Simply stated, the tax levied on the sale of an asset can be drastically different depending on how the asset became the heir property.
For example, parents may deed a residence to a child while they are alive to avoid protect it from long term care costs or to avoid probate.
Since the child did not pay the parents the fair market value of the residence, then the parents have made a gift to the child. Depending on the value of the gift, a gift tax return may be required.
Here’s an example of what we see many families doing:
the parents own a home that they paid $50,000 for, but it’s worth $200,000;
because of concerns about long-term care costs the put the home in the children’s names, this creates a reportable gift of $200,000;
when the children sell the property, and less assume that they sell it for the $200,000, then they will owe income tax on $150,000.
Of course more the property is worth at the time of its sale the greater the gain in the larger the tax bill will be.
If instead the parents had used a revocable trust to own the home then the residence would be passed on after death and the child would not owe any income tax so long as the property was sold for what it was worth as of the date of death ($200,000 sales price - $200,000 stepped up basis = $0 gain). This is true no matter what the property is worth at the time of the parents passing.
Basically, the parents have unknowingly created an income tax bill for their children by gifting property during their lifetimes instead of allowing the children to inherit the property after death.
We routinely do planning for our clients that solves both the long-term care problem and the avoidance of probate without creating the income tax problem that so many people encounter needlessly.
It doesn’t matter how old you are. If you don’t already have an estate plan, get it done. Start with a will, power of attorney, healthcare power of attorney, living will. To do the best job for yourself and your loved ones you may also need to do additional planning as it applies to your situation.
Make tax-free gifts. Under current federal law, you can give up to $14,000 to as many people as you wish each year without a requirement to file a gift tax return. (But keep in mind that the Medicaid laws don’t care about this federal income tax rule.) Making these annual exclusion gifts is a great way to reduce the size of your estate (and potentially save estate taxes) over time. Charitable gifts are unlimited. So are gifts for tuition and medical expenses, if you give directly to the institution.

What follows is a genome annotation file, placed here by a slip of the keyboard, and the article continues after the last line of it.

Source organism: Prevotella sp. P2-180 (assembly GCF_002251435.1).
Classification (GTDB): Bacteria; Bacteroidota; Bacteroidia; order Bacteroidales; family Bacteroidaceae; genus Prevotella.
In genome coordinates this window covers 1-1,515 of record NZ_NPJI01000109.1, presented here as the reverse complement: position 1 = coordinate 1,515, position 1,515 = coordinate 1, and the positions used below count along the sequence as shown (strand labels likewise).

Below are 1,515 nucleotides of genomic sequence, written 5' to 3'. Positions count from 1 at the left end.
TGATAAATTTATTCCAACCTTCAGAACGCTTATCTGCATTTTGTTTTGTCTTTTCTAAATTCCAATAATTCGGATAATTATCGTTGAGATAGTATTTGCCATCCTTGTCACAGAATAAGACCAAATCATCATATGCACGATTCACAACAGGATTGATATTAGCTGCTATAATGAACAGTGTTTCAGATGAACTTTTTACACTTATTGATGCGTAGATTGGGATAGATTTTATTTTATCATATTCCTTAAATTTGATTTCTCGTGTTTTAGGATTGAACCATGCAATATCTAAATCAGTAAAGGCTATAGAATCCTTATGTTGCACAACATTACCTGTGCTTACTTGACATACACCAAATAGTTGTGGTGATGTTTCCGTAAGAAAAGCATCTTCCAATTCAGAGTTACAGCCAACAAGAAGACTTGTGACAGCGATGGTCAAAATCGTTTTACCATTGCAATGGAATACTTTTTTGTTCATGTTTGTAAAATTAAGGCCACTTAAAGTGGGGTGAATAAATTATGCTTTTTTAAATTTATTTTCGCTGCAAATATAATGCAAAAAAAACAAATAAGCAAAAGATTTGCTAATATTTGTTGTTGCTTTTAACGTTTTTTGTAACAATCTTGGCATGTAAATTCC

Review/update beneficiary designations. This is especially important if your beneficiary has died, is a minor or if you are divorced.
Review/update your insurance. Check the amount of your life insurance coverage and make sure it meets your family’s current needs.
Consider getting one of the several forms of long-term care insurance to help pay for the costs of long-term care (and preserve your assets for your spouse and children) in the event you and/or your spouse should need it due to illness or injury.
At the minimum, everyone over the age of 18 needs:
- A Power of Attorney for Heath Care, which gives another person legal authority to make health care decisions for you if you are unable to make them for yourself.
- A living will for end of live decisions when you are terminal or in a persistent vegetative state (think Terri Schiavo’s situation) because you are unable to make them for yourself.
- HIPPA Authorizations, which give written consent for doctors to discuss your medical situation with others, including family members. In addition, a Revocable Living Trust is preferable over a Will at incapacity because it can prevent the court from controlling your assets.
- Review/update guardian for minor kids. It is quite likely that the person you name as guardian for your children when they are small will not be the best choice as they get older. If you haven’t named a guardian who is able and willing to serve and something happens to you, the court will decide who will raise your kids.
It is so important to work with a firm that has a proven system of keeping an estate plan up to date with all of the changes in the law, the client’s finances and health, as well as changes in the health and finances of family members.
Most importantly, the real reasons to do estate planning are to take care of ourselves and our families the way that we want to.